The second question relates to the equitable distribution of resources. In Pakistan a large disparity — gender, regional or provincial disparity and rural-urban disparity, to name a few — with reference to education exists between different sections of the society. Removal of these disparities demands equitable distribution of resources not only between the different sub-sectors of the society but also between different levels of education. In a country with a literacy rate of about 58pc and primary enrolment rate of 56, expansion of higher education while ignoring lower education will promote more disparities and more inequalities. Education can be a great leveller in such circumstances, provided access to it at all levels, including higher education is uniform.

The most crucial issue is the quality of higher education and its completion rate. Many students who enrol themselves at the higher education level fail to complete the degree and those who succeed, lack the competence and skills aimed at by a particular degree programme.

Some critics are of the view that the HEC has achieved the objectives of increasing the enrolment at the higher education level but it does not have the capacity and ability to assure quality because of too rapid an expansion. No effective mechanism exists to assess the quality of learning and instruction imparted at higher education institutions.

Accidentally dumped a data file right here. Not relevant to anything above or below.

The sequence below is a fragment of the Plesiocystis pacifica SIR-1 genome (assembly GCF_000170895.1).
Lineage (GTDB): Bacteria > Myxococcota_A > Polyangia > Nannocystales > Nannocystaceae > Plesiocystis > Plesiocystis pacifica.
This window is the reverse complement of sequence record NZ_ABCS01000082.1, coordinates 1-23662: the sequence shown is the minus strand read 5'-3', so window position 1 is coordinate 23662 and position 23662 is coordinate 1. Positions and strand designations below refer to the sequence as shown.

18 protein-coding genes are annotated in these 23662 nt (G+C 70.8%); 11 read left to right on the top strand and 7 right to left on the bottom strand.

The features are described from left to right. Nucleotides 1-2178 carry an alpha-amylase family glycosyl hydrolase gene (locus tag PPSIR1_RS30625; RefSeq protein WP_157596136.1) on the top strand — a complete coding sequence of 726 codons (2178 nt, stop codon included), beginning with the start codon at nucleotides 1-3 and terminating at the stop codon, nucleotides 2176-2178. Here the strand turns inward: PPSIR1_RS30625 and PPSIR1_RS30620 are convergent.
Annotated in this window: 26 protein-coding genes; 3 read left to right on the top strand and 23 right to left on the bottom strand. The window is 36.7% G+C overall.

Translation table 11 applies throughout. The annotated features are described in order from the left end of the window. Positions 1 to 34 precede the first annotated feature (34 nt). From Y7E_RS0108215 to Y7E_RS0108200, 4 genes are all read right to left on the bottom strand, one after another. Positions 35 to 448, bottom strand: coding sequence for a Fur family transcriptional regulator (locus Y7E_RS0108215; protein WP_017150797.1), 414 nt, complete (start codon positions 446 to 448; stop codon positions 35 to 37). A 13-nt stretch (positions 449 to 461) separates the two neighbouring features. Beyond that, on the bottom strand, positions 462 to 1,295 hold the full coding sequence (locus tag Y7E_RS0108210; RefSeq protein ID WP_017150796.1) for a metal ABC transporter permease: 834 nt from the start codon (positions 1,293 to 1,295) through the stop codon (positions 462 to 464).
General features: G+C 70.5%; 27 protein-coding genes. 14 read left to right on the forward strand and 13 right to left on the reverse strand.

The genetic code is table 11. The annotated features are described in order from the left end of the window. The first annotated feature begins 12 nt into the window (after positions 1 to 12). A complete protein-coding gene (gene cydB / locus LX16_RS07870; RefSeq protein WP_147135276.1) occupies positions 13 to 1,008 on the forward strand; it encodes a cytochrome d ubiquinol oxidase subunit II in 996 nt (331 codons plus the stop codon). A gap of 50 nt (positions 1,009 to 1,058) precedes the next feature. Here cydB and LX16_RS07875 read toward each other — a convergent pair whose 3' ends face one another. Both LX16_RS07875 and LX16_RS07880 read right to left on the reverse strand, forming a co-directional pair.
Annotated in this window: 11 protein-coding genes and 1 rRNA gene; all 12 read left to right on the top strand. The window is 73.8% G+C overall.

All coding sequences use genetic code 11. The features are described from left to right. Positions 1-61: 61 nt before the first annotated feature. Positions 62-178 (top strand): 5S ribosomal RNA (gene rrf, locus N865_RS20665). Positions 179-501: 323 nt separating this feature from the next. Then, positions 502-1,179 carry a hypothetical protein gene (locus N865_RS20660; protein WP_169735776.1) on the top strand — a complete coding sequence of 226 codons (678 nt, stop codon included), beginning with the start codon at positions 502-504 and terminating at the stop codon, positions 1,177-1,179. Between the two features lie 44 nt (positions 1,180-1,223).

Last but not the least is the issue of sustainability of higher education expansion. There is a rising trend of establishment of universities and degree-awarding institutes in Pakistan. There are now 57 public-sector universities and degree-awarding institutions and 54 private-sector universities and degree-awarding institutions in Pakistan. Very recently, rapid establishment of sub-campuses of the chartered universities in other cities as well as establishing sub-campuses under public-private partnership, particularly in the Punjab, has been observed also.

The question is: whether such expansion will be sustainable given the current rate of enrolment at the school level? This should be construed as an argument against the expansion of higher education rather than an argument for allocating more resources to school education for developing an egalitarian society and achieving the goal of social inclusion and development. It’s only that expansion in higher education can be sustained.

The writer is a retired professor and Dean Faculty Education, University of the Punjab, currently working as an independent consultant.